By Henry J. Eilmann, Ph.D.. Director of Physicians' Laboratory Service of Toledo, Ohio. Cloth. Price, $3. Pp. 324. Philadelphia: Blakiston Company, 1940.
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This book is disappointing in its content. The author has endeavored to cover too wide a field in too brief a space, with the result that much of the material is so sketchy as to have little value. Some of the inaccuracies are not free from possible harmful results. For instance (p. 222) "Carbon monoxide concentration in the air must exceed 15 parts 10,000 (1,500 p. p. m.) to produce possible serious results." This is a misleading and dangerous statement. The tentative standard of the American Standards Association for permissible range of concentrations is 100 parts per million for exposures not exceeding eight hours daily and 400 for exposures not exceeding a total of one hour daily. "An exposure of 700 to 1,000 p. p. m. will in three to four hours produce severe headache, muscular incoordination, weakness, vomiting and collapse. This reaction is adequately described as 'severe' " (quoted from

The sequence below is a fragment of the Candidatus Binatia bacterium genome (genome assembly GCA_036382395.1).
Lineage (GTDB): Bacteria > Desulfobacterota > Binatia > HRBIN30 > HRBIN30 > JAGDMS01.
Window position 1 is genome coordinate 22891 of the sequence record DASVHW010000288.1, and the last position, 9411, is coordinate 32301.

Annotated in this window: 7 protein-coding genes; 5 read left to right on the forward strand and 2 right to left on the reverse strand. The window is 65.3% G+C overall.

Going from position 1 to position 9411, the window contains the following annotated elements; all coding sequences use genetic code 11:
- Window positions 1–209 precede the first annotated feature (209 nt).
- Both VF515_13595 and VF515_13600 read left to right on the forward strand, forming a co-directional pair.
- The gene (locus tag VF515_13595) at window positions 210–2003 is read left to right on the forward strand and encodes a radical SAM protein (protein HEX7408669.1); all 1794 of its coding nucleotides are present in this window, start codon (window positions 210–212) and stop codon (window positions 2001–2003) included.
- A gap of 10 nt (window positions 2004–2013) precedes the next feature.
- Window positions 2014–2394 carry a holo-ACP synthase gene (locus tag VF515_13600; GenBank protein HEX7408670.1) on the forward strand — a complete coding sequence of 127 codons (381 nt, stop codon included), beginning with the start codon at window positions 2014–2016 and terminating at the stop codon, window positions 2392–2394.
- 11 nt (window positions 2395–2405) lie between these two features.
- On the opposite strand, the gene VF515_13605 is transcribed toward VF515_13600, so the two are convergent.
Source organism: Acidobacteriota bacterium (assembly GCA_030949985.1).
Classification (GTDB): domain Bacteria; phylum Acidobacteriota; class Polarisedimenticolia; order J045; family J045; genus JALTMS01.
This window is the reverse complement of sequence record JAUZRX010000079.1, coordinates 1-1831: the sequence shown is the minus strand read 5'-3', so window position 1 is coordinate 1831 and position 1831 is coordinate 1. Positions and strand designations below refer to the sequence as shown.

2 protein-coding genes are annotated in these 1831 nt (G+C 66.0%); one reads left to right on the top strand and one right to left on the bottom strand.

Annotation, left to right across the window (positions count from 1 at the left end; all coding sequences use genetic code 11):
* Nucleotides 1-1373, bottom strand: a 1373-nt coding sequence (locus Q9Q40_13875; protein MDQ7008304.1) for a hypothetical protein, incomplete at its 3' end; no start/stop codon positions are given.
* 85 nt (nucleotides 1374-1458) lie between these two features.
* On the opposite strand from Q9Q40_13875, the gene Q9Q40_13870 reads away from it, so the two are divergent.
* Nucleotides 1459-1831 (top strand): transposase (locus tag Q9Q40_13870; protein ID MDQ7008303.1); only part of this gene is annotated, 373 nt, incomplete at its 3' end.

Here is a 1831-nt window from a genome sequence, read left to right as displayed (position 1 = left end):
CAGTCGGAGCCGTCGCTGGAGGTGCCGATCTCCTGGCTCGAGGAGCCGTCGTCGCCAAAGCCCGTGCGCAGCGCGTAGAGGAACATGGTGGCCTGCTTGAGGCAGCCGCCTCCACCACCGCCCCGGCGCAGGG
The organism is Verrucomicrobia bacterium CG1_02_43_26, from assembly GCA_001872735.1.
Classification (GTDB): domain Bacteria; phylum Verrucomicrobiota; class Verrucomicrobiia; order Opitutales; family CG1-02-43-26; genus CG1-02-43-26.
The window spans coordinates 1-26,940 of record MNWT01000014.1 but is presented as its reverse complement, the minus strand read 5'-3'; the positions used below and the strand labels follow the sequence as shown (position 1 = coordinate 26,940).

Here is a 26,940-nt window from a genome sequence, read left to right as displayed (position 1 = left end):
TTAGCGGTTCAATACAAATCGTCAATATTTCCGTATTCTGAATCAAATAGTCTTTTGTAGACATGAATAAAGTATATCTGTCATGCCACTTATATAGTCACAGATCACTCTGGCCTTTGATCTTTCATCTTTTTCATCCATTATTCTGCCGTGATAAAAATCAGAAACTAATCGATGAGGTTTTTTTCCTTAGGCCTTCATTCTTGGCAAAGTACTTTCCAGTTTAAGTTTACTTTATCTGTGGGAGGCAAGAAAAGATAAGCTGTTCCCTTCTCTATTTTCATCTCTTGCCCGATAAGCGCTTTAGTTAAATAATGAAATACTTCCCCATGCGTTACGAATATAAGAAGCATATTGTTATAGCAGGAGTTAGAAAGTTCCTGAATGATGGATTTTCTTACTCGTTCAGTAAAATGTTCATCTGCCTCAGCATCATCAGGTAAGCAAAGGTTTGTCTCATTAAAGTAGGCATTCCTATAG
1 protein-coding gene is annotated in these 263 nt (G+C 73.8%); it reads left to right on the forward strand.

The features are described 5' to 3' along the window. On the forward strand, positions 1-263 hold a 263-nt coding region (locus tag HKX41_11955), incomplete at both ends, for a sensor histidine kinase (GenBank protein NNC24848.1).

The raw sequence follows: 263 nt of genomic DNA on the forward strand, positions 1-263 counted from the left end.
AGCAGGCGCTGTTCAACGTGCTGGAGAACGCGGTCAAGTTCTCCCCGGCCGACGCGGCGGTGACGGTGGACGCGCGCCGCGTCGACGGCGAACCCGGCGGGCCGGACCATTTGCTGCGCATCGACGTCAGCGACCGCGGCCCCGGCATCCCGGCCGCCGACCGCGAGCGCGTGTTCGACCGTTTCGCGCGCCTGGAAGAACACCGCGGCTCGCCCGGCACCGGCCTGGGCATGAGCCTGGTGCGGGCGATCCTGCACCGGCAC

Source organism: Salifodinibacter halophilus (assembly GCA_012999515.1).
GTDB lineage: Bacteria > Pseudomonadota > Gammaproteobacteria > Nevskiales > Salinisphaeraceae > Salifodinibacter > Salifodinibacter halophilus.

Medicolegal & Industrial Toxicology, Criminal Investigation, Occupational Diseases. JAMA. 1940;114(22):2245. doi:10.1001/jama.1940.02810220069037